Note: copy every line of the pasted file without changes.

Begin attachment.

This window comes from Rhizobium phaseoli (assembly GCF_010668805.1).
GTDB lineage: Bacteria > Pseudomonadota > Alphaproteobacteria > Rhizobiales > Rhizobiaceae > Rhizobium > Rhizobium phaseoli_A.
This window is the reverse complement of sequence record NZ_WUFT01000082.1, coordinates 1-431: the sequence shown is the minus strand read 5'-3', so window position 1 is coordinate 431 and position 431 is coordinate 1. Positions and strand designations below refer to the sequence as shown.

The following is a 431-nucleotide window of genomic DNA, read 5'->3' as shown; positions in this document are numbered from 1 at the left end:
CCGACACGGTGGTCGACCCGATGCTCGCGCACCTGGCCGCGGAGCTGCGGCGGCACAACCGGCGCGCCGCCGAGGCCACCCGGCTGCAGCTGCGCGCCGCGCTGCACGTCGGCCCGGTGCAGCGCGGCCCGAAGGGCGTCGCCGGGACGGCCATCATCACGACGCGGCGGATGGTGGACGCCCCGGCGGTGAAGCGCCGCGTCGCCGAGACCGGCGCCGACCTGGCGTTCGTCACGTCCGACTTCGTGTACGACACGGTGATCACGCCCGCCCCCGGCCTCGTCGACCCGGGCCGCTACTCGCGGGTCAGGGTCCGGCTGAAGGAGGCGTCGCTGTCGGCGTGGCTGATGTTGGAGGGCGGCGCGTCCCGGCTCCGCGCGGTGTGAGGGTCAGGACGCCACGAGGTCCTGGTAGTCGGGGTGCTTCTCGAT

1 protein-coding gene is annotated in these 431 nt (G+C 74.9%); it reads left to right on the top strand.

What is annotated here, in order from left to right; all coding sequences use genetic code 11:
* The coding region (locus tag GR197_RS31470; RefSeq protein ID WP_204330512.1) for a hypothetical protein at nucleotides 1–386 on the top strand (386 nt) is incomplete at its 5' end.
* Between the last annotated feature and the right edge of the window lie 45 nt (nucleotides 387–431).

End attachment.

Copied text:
This window comes from Rhizobium phaseoli (assembly GCF_010668805.1).
GTDB lineage: Bacteria > Pseudomonadota > Alphaproteobacteria > Rhizobiales > Rhizobiaceae > Rhizobium > Rhizobium phaseoli_A.
This window is the reverse complement of sequence record NZ_WUFT01000082.1, coordinates 1-431: the sequence shown is the minus strand read 5'-3', so window position 1 is coordinate 431 and position 431 is coordinate 1. Positions and strand designations below refer to the sequence as shown.

The following is a 431-nucleotide window of genomic DNA, read 5'->3' as shown; positions in this document are numbered from 1 at the left end:
CCGACACGGTGGTCGACCCGATGCTCGCGCACCTGGCCGCGGAGCTGCGGCGGCACAACCGGCGCGCCGCCGAGGCCACCCGGCTGCAGCTGCGCGCCGCGCTGCACGTCGGCCCGGTGCAGCGCGGCCCGAAGGGCGTCGCCGGGACGGCCATCATCACGACGCGGCGGATGGTGGACGCCCCGGCGGTGAAGCGCCGCGTCGCCGAGACCGGCGCCGACCTGGCGTTCGTCACGTCCGACTTCGTGTACGACACGGTGATCACGCCCGCCCCCGGCCTCGTCGACCCGGGCCGCTACTCGCGGGTCAGGGTCCGGCTGAAGGAGGCGTCGCTGTCGGCGTGGCTGATGTTGGAGGGCGGCGCGTCCCGGCTCCGCGCGGTGTGAGGGTCAGGACGCCACGAGGTCCTGGTAGTCGGGGTGCTTCTCGAT

1 protein-coding gene is annotated in these 431 nt (G+C 74.9%); it reads left to right on the top strand.

What is annotated here, in order from left to right; all coding sequences use genetic code 11:
* The coding region (locus tag GR197_RS31470; RefSeq protein ID WP_204330512.1) for a hypothetical protein at nucleotides 1–386 on the top strand (386 nt) is incomplete at its 5' end.
* Between the last annotated feature and the right edge of the window lie 45 nt (nucleotides 387–431).